I recalled thoughts about higher education that I’d had as a Chronicle reporter but set aside as impossible to entertain seriously while working there: What if we could circumvent much of the cost of higher education by bypassing bloated college administrations and bringing people who love to learn into direct contact with instructors who love teaching? How eager would such instructors be to reach the general public? If I could revive an ancient Greek education model, and essentially sell tickets to hear Socrates, would I draw large enough crowds to make it worth everyone’s time?
I arrived early for my rendezvous at Washington’s Bier Baron Tavern, a pub known mainly for its expansive beer menu and weekend burlesque shows. I caught the attention of one of its managers and boiled my musings about a new education model into a business pitch, telling him I just might have come up with a way to make money by educating the public and fielding college instructors needed work. . His eyes lit up as he told me I just might have the answer to a problem his bar shares with most others, slow weeknights. Profs and Pints was born.
I have been working frantically since then turn Profs and Pints into a viable business with the slogan “No tuition or tests. Just lectures you’ll love.” I’ve built a Web site, learned the ropes of social-media marketing, and already staged six talks, including two by college instructors off the tenure track. All of my instructors I have put on stage have demonstrated a wonderful ability to engage the public and left their audiences pledging to come back to future Profs and Pints events. My line-up has included experts on Bram Stoker’s Dracula, gardening, the Trump administration, and the use of social-media for political shenanigans.
My initial contracts with instructors guarantee them 70 percent of the revenue from $10 tickets. The events room where they speak holds more than 160. Friends have said I’m being too generous, but I want to reward presenters for taking a chance on me, and to offer them incentives to work to draw a crowd. My intent is to alleviate—not exploit—college instructors’ financial woes. I’m confident that I’ll reap dividends, financial as well as karmic, from having a reputation for treating people fairly. The trick will be striking the right balance between offering potential presenters enough to have them knocking on my door and still earning the revenue necessary to have this business thrive and spread to other venues and cities.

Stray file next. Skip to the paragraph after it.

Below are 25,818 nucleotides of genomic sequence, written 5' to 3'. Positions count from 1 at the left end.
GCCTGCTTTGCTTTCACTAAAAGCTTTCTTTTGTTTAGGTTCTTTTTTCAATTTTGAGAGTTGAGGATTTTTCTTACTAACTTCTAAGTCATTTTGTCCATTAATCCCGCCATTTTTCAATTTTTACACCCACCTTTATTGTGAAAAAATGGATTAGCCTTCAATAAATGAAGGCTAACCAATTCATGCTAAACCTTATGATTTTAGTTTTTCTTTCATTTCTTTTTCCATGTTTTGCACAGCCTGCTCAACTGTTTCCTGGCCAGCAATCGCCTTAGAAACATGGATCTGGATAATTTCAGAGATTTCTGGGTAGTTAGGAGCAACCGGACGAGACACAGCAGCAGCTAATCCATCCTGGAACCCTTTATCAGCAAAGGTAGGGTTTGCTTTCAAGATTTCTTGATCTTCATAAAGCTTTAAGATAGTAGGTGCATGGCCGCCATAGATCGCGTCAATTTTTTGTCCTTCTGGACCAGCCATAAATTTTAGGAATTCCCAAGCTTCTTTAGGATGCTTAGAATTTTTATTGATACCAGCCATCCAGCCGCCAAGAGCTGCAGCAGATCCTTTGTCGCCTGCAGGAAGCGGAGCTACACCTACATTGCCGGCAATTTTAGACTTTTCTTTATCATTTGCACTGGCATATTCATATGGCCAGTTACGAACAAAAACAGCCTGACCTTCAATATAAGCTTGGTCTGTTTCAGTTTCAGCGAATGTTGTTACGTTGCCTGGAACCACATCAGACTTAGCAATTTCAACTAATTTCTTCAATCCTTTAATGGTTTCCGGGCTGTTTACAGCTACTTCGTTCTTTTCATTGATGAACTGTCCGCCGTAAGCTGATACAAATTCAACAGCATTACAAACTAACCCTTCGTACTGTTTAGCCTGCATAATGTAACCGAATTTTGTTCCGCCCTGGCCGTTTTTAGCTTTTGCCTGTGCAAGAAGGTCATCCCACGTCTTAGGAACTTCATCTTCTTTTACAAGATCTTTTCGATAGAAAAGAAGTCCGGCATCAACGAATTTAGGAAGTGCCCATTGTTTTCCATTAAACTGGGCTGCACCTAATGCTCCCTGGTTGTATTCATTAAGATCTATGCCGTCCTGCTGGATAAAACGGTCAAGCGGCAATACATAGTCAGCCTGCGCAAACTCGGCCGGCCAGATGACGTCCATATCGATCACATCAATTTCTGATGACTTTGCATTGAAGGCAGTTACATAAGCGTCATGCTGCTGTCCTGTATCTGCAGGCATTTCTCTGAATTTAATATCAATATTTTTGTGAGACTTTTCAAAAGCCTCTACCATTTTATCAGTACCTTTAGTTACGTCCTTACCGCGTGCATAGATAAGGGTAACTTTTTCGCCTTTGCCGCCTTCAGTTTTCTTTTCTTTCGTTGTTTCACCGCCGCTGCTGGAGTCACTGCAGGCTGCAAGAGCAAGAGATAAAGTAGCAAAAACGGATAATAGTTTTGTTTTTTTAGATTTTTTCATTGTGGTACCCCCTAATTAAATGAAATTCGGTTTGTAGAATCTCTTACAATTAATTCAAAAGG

I’ve found faculty members at local colleges incredibly supportive. Of the more than 20 I’ve approached, only two have rebuffed me as not offering them enough pay. (Others had short-term conflicts but urged me to get back to them later.) I’ve encountered a few bumps—my audience sizes have fluctuated wildly as I have struggled to find the right formula for drawing crowds and come up against forces beyond my control, like nasty fall weather. But I have reason to hope this thing will take off. Other venues have approached me. Journalists have begun to report on my efforts. My company’s Meetup social-networking page enlisted more than 100 members in its first day.
My biggest challenge has been reaching the population my business most seeks to help, adjuncts who don’t have a clear network or much of a presence on college Web sites. So, if you live in the Washington DC area, or come here to visit, please seek out a Profs and Pints event and have a beer with me. And if you’d like to present–please message me here or DM me at the links above! I’m hoping the room will be so full that it will be clear that I’ve sparked a new cultural trend. If so, you can join me in saying cheers to that.